The second draft also features a battle on Earth between the Newborn and the Betty crew, and though it is less bombastic and outrageous than the first draft, it does come with further embellishments to the Newborn as a character: it now laughs after using DiStephano as a human shield, it “sighs in quiet ecstasy” as it surveys the Earthly city before it (Paris), it licks its lips as it hones in a band of children, and expresses outrage when it mistakenly devours some of Call’s android blood, which is revealed to be, somehow, magnetic. The Newborn, with Call’s blood in its belly, finds itself stuck to an electromagnetic crane, dropped into a compactor, and finally crushed and impaled.

The Newborn’s death in the film resembles one planned demise for Lambert in the original Alien, but there was another hull breach in the Resurrection screenplays that has one of General Perez’s soldiers being “sucked through a hole no bigger than his fist” after he ill-advisedly shoots an Alien onboard the Auriga. This simple but gruesome gag replaced the high-octane chases and battles that Whedon had originally planned, and the finale is probably the better for it: as ill-received as the Newborn was, its death throes were horrifying and touching: it is hard to not pity it, as revolting as it is.

Ultimately, the creature was not well received. “The Newborn, I think, is an interesting idea,” said conceptual artist Sylvain Despretz.”Chris Cunningham […] was asked to draw the Newborn that appears at the end of Alien Resurrection and did some gorgeously spooky paintings of semi baby-like Aliens with human skin, bones and ribcages, that bizarre black head, you know. And it’s very subtle stuff that works if interpreted as on the painting […] Unfortunately by the time you saw the final Alien, you just kinda got a Creature from the black lagoon with a terrifying skull, and you have to have a skull in there otherwise people won’t be scared. You sort of go, what did go wrong, you know, you’ve got these beautiful paintings. How hard can it be to just make a model of that?”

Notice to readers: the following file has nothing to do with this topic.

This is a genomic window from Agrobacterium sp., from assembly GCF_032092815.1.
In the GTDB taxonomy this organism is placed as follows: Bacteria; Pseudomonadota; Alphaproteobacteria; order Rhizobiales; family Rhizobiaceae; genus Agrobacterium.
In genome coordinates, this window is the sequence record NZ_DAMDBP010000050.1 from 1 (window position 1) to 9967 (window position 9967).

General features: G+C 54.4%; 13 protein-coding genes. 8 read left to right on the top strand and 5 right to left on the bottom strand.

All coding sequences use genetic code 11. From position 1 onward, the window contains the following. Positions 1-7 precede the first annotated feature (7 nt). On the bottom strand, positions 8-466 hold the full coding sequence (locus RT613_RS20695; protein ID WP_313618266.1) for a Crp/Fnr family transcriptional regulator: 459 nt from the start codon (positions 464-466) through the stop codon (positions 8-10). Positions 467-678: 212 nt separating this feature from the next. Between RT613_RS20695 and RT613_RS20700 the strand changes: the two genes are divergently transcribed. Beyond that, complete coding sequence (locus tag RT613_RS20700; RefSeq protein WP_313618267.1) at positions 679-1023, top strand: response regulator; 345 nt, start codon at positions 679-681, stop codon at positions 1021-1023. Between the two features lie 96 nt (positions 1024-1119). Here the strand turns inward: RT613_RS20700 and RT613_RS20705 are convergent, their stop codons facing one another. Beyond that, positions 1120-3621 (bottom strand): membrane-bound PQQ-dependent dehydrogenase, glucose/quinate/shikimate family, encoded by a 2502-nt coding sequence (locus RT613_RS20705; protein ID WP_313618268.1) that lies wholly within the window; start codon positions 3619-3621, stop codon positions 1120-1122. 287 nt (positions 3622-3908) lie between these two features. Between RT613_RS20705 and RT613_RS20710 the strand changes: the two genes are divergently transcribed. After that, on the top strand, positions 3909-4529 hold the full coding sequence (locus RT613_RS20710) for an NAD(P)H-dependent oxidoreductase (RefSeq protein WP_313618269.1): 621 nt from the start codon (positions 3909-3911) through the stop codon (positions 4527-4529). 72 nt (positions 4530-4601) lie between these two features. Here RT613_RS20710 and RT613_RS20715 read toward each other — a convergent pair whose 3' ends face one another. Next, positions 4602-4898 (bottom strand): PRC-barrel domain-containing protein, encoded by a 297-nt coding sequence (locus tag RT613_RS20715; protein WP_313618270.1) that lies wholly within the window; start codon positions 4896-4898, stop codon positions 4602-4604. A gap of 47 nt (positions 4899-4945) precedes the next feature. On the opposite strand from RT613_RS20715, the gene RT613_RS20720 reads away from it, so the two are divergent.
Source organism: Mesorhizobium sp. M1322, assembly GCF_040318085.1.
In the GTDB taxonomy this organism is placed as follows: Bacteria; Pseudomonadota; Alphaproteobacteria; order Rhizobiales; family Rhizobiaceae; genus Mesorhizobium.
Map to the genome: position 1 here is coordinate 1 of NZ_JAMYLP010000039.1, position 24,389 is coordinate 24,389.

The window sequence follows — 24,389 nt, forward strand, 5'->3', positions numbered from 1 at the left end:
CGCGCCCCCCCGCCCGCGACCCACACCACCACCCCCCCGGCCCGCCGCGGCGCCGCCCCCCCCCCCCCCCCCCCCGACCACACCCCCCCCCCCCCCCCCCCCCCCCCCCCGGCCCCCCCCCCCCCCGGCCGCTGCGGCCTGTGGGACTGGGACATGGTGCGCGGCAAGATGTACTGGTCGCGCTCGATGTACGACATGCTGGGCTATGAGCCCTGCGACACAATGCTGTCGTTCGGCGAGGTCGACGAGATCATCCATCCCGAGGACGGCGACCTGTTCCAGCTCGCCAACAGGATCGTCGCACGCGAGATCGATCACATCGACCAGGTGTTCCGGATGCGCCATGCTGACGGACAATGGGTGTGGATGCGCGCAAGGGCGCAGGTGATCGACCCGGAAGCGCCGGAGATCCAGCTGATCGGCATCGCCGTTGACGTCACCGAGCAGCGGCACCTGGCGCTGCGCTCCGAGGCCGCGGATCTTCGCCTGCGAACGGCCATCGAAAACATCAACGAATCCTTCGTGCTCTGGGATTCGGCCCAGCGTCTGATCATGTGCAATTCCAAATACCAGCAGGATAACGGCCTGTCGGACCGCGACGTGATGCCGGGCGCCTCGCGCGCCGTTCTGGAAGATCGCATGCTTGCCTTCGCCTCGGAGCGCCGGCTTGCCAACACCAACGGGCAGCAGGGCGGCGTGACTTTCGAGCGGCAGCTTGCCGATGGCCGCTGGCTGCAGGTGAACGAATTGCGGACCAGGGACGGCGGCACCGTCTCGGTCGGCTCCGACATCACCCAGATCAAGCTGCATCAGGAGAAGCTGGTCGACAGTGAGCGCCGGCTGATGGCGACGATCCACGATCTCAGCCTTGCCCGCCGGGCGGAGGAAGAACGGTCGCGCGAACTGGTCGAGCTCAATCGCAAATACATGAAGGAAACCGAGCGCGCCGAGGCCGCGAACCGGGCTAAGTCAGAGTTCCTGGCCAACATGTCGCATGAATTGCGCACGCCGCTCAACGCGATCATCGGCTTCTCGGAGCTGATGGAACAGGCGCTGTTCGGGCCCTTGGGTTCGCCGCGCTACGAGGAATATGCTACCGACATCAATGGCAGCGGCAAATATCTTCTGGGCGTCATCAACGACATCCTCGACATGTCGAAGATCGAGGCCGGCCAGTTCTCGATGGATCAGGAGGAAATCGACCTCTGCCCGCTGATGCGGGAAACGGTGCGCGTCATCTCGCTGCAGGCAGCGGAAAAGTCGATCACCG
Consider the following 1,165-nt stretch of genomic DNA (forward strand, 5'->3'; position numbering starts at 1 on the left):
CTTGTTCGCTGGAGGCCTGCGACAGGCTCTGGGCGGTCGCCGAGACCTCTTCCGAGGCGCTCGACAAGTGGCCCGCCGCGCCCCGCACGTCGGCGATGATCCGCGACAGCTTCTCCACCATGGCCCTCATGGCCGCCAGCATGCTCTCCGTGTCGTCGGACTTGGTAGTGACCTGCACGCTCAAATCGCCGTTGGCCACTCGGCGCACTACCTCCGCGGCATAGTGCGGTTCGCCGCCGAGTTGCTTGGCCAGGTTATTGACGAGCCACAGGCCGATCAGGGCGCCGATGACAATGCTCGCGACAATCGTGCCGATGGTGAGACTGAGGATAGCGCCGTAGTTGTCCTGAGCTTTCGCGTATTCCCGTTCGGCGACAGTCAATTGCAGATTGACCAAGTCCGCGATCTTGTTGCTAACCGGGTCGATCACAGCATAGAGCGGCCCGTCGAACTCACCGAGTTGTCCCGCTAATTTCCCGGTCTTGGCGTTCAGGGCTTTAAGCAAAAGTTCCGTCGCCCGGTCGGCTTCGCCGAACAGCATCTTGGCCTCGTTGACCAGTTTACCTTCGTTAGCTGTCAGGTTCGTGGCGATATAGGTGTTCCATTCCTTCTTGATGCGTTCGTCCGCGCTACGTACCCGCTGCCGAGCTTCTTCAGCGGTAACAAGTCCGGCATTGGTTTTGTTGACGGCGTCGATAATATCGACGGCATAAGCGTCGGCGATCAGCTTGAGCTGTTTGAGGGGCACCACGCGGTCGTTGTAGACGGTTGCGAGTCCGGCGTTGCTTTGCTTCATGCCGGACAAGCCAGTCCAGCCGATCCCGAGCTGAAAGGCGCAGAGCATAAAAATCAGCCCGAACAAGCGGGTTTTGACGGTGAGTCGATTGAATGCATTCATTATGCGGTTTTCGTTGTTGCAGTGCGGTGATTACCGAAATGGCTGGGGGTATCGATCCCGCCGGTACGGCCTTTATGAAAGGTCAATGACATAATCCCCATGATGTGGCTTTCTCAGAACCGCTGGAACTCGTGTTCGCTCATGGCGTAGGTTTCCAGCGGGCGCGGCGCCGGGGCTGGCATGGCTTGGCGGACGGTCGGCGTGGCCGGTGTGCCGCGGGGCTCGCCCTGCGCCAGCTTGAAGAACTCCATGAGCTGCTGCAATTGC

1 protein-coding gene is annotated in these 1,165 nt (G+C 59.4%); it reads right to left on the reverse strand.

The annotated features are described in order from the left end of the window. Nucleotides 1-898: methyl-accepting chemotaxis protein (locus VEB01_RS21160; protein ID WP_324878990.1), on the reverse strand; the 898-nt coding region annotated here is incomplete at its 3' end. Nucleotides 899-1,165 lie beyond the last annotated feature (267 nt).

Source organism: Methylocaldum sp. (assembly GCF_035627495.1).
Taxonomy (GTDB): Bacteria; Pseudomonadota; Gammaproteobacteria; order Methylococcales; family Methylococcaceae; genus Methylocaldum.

mumlove

Before the film’s release producer Bill Badalato opined that “The Aliens are truly characters in the story and not just background. The characters interact with the Aliens in a way that we haven’t seen before in an Alien film. It’s extremely effective.” But Weaver, whose mission statement had been to portray the Aliens in a more eldritch and frightening manner, expressed some disappointment at the results. “I was surprised by how much monster movie there was in Resurrection,” she admitted to Starlog. She was, however, happy with ADI’s animatronic Newborn. “For me, playing opposite the Newborn was like playing opposite Lon Chaney Sr.,” she said. “This creature could do everything. It was immensely moving and all of my interaction with it came out of improvisation, not from the script. The Newborn was a creature operated by 14 puppeteers. They gave it energy. It was very eerie.” Conversely, many fans disliked the new creature, and complained that the Aliens themselves largey vanish in the third act.